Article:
With more than 600 abstracts received from scientists and experts from over 40 countries, the Conference will set the stage for new research addressing water resources and extreme water events, such as droughts and floods.
The theme of the conference is “Trending Now: Water.” It recognizes that fresh water is essential for society. It is irreplaceable: there is no substitute. Yet there are increasing demands from the burgeoning population around the world, and there are changes in the natural water cycle clearly evident, from drought in California to floods in Pensacola, Florida, so that water is surely “trending now.” Recent floods in the Balkans, in Christchurch, New Zealand, in Afghanistan, and the extensive flooding in the United Kingdom earlier in 2014, as well as the exceptional downpours in Florida, highlight that we can have too much of a good thing. Yet other parts of the world are suffering from droughts, heat waves and wildfires. There is no doubt that human-induced climate change plays a role, but so too does natural variability and chance.
The 7th International Scientific Conference celebrates 25 years of Global Energy and Water Cycle Exchanges (GEWEX) Project research and sets the stage for the next phase of research addressing water resources, extremes in water such as droughts and floods, and new analyses from observations and data sets, studies of the processes involved; weather climate and hydrological model development and exploitation, applications of the information, technology transfer of new research into operational results, and research capacity development and training for the next generation of scientists.
The abstracts were received from multidisciplinary scientists, as well as users of information, and decision and policy makers. Presentations will include major advancements occurring in observations, understanding, modeling, and product development for water resources, climate extremes, and other aspects of climate that will enable a wide range of climate services and inform decisions on water resource management and practices.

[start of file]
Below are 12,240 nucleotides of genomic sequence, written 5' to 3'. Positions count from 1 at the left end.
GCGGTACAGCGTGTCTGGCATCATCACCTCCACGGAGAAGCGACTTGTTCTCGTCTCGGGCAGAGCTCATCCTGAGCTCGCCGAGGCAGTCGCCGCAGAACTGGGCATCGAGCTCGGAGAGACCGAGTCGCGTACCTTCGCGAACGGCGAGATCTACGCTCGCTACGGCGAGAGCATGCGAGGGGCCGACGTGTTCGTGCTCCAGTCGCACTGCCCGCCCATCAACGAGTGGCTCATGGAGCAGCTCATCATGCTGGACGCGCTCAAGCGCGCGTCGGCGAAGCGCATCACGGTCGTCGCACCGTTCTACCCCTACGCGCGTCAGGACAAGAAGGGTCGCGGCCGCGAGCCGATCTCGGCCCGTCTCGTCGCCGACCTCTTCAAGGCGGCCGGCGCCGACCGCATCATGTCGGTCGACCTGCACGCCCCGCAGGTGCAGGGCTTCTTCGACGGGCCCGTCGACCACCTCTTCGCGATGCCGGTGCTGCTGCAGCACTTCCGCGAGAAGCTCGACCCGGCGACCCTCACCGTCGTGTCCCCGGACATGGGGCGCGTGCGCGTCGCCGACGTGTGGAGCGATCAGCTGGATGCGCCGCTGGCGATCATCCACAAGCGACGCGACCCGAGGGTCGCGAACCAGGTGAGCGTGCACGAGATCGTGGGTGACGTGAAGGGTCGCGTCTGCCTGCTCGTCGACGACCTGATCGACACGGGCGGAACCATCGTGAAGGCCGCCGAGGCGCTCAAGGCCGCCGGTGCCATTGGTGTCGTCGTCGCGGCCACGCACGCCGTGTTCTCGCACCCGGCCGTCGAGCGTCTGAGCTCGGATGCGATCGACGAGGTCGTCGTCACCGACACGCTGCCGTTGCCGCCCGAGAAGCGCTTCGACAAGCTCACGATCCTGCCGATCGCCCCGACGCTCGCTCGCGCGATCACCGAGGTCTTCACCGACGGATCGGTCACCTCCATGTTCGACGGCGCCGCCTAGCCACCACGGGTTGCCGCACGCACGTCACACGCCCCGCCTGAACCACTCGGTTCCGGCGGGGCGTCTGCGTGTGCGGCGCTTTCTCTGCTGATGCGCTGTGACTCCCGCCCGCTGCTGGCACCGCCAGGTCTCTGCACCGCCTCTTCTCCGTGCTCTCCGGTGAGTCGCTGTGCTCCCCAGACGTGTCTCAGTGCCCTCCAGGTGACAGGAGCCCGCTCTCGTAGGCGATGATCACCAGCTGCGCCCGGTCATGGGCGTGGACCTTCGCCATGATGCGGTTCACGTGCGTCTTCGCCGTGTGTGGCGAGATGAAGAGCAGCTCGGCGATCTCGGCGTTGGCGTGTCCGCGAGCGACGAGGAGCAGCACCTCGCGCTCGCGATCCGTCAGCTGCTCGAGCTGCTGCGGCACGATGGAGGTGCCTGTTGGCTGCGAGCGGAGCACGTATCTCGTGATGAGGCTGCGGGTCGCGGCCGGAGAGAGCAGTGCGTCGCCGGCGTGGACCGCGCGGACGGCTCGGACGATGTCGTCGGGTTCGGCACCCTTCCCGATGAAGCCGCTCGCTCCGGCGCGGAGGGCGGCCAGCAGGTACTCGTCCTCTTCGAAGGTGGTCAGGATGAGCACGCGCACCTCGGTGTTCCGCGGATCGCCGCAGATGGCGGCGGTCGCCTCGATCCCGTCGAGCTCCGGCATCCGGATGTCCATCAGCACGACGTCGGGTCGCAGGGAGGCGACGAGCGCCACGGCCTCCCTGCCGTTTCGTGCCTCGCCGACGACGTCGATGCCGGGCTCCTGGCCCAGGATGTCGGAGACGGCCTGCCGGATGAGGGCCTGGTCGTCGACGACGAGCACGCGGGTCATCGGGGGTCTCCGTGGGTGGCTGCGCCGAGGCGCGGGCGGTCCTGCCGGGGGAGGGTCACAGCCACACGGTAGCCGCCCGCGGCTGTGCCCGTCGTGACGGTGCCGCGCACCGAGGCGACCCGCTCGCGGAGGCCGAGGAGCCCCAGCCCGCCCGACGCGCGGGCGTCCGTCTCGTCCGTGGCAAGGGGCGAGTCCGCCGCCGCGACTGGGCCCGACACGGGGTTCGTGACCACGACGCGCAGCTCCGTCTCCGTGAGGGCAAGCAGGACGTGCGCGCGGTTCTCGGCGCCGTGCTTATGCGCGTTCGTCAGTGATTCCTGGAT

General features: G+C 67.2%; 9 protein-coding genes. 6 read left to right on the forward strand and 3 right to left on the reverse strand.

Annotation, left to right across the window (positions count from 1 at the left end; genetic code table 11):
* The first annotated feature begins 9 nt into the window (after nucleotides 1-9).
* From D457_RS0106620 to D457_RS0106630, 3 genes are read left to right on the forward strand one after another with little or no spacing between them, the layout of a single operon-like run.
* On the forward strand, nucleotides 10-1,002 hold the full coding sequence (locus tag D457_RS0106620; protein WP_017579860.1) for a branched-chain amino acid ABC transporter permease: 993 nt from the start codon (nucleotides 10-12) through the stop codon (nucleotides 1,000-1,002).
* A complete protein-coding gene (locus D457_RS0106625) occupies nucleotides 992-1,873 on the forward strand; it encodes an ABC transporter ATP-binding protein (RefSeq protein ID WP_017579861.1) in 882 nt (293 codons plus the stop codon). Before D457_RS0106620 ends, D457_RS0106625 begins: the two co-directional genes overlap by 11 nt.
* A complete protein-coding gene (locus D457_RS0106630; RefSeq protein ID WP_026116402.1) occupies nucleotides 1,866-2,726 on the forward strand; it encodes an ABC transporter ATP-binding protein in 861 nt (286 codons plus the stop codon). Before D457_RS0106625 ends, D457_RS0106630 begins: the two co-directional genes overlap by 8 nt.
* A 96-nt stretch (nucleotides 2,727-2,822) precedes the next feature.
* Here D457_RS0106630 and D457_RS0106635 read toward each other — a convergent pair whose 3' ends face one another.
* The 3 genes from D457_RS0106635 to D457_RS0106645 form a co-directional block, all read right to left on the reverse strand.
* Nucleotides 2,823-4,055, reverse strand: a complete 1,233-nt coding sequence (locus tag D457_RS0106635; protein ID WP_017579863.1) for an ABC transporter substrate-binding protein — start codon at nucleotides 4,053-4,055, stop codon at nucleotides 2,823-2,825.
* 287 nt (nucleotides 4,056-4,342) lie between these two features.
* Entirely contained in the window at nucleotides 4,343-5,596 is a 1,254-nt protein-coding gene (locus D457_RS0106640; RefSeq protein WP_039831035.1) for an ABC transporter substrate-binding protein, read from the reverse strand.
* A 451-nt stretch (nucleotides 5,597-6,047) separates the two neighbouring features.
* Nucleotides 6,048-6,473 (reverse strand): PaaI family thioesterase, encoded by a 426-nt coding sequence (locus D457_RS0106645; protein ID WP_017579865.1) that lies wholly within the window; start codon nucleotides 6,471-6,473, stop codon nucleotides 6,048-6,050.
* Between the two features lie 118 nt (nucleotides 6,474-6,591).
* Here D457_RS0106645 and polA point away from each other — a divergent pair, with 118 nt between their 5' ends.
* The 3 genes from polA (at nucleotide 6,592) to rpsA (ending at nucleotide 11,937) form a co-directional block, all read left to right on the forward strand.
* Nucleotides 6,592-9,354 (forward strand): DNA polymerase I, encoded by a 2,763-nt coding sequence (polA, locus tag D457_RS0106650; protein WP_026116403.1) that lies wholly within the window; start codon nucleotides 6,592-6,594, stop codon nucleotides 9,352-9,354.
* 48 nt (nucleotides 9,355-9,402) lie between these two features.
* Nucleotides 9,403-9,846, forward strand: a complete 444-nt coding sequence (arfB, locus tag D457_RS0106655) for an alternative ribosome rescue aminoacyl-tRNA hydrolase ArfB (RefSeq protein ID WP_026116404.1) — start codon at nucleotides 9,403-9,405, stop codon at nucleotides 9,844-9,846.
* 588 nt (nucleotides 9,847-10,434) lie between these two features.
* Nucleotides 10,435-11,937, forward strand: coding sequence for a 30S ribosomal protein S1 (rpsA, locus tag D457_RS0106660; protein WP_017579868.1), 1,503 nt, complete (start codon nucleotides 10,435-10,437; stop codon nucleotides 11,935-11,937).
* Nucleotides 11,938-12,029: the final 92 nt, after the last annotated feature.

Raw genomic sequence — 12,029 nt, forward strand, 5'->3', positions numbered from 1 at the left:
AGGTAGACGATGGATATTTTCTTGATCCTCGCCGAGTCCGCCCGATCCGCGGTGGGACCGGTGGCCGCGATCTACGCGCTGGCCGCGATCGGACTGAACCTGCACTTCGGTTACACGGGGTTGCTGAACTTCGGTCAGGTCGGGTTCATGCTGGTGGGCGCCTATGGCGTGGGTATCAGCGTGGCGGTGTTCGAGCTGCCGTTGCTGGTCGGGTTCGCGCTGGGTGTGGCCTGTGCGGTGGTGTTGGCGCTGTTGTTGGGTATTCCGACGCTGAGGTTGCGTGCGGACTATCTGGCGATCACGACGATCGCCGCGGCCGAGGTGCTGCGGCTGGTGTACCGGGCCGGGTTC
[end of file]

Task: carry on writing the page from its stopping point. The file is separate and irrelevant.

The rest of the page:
Topics in the Conference will include:
- understanding, modeling, and predicting all aspects of the water and energy cycles and the climate system as a whole;
- land-surface feedbacks, including effects of land and water management;
- hydrological impacts and prediction;
- process studies involving clouds, rainfall, water vapor, aerosols, atmospheric dynamics, radiation, and land-atmosphere interactions;
- observations and GEWEX data sets, including satellite observations; and
- phenomena such as monsoons, storms, convective cloud systems, intra-seasonal variations, surface fluxes, the boundary layer, and their impacts on society.
Dr. James Syvitski, from the University of Colorado and the Chair of the International Geosphere Biosphere Project Scientific Committee, will give a keynote talk on “The Global Water Cycle in the World of the Anthropocene.” Wim Kuijken, Commissioner of the Dutch Delta Programme, will speak on recent planning to protect the Netherlands from high water in the century ahead while ensuring a sufficient supply of freshwater. Dr. Eric F. Wood of Princeton University will lecture on “The Challenges of Developing a Framework for Global Water Cycle Monitoring and Prediction.” Kevin Trenberth from the National Center for Atmospheric Research, in Colorado will summarize the Earth’s energy imbalance and implications for water changes, while Howard Wheater, University of Saskatchewan, Canada will provide an overview of water and society.
The GEWEX Vision is as follows: water and energy are fundamental for life on Earth. Fresh water is a major pressure point for society owing to increasing demand and vagaries of climate. Extremes of droughts, heat waves and wild fires, as well as floods, heavy rains and intense storms increasingly threaten to cause havoc as the climate changes. Other challenges exist on how clouds and aerosols affect energy and climate. Better observations and analysis of these phenomena, and improving our ability to model and predict them, will contribute to the information needed by society and decision makers for future planning.
The Conference will highlight the challenges ahead in dealing with “trending water” and provide the wisdom from established scientists and leaders in the field. We need their new ideas on how to broach and resolve long-standing problems that will lead to better information systems on water and climate variations and change.